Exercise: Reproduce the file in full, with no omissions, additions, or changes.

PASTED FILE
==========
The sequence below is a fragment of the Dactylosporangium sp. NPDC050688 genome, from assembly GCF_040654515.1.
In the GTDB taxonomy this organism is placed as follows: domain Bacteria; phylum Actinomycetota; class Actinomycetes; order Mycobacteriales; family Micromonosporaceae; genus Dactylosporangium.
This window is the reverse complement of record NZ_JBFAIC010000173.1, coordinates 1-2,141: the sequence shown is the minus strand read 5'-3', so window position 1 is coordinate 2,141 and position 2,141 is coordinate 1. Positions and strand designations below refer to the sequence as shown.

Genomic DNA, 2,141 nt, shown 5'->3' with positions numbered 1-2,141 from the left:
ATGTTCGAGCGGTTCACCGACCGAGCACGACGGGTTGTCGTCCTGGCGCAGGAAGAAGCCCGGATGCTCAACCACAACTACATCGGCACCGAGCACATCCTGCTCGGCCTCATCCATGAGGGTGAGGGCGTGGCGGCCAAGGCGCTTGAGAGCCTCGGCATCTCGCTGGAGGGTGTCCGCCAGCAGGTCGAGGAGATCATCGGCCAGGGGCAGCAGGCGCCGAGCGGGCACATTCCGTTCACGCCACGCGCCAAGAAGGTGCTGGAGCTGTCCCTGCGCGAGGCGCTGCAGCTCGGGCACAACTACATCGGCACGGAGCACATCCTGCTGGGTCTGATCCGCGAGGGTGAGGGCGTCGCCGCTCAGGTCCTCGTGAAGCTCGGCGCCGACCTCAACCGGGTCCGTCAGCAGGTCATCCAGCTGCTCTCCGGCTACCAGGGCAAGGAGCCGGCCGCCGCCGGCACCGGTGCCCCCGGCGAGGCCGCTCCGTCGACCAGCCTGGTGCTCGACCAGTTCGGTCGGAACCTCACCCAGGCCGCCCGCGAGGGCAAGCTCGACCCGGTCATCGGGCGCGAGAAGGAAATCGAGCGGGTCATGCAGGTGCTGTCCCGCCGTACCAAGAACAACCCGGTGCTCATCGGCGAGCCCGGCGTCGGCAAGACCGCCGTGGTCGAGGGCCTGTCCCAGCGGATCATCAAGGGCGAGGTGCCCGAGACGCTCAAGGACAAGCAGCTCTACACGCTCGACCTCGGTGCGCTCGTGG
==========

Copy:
The sequence below is a fragment of the Dactylosporangium sp. NPDC050688 genome, from assembly GCF_040654515.1.
In the GTDB taxonomy this organism is placed as follows: domain Bacteria; phylum Actinomycetota; class Actinomycetes; order Mycobacteriales; family Micromonosporaceae; genus Dactylosporangium.
This window is the reverse complement of record NZ_JBFAIC010000173.1, coordinates 1-2,141: the sequence shown is the minus strand read 5'-3', so window position 1 is coordinate 2,141 and position 2,141 is coordinate 1. Positions and strand designations below refer to the sequence as shown.

Genomic DNA, 2,141 nt, shown 5'->3' with positions numbered 1-2,141 from the left:
ATGTTCGAGCGGTTCACCGACCGAGCACGACGGGTTGTCGTCCTGGCGCAGGAAGAAGCCCGGATGCTCAACCACAACTACATCGGCACCGAGCACATCCTGCTCGGCCTCATCCATGAGGGTGAGGGCGTGGCGGCCAAGGCGCTTGAGAGCCTCGGCATCTCGCTGGAGGGTGTCCGCCAGCAGGTCGAGGAGATCATCGGCCAGGGGCAGCAGGCGCCGAGCGGGCACATTCCGTTCACGCCACGCGCCAAGAAGGTGCTGGAGCTGTCCCTGCGCGAGGCGCTGCAGCTCGGGCACAACTACATCGGCACGGAGCACATCCTGCTGGGTCTGATCCGCGAGGGTGAGGGCGTCGCCGCTCAGGTCCTCGTGAAGCTCGGCGCCGACCTCAACCGGGTCCGTCAGCAGGTCATCCAGCTGCTCTCCGGCTACCAGGGCAAGGAGCCGGCCGCCGCCGGCACCGGTGCCCCCGGCGAGGCCGCTCCGTCGACCAGCCTGGTGCTCGACCAGTTCGGTCGGAACCTCACCCAGGCCGCCCGCGAGGGCAAGCTCGACCCGGTCATCGGGCGCGAGAAGGAAATCGAGCGGGTCATGCAGGTGCTGTCCCGCCGTACCAAGAACAACCCGGTGCTCATCGGCGAGCCCGGCGTCGGCAAGACCGCCGTGGTCGAGGGCCTGTCCCAGCGGATCATCAAGGGCGAGGTGCCCGAGACGCTCAAGGACAAGCAGCTCTACACGCTCGACCTCGGTGCGCTCGTGG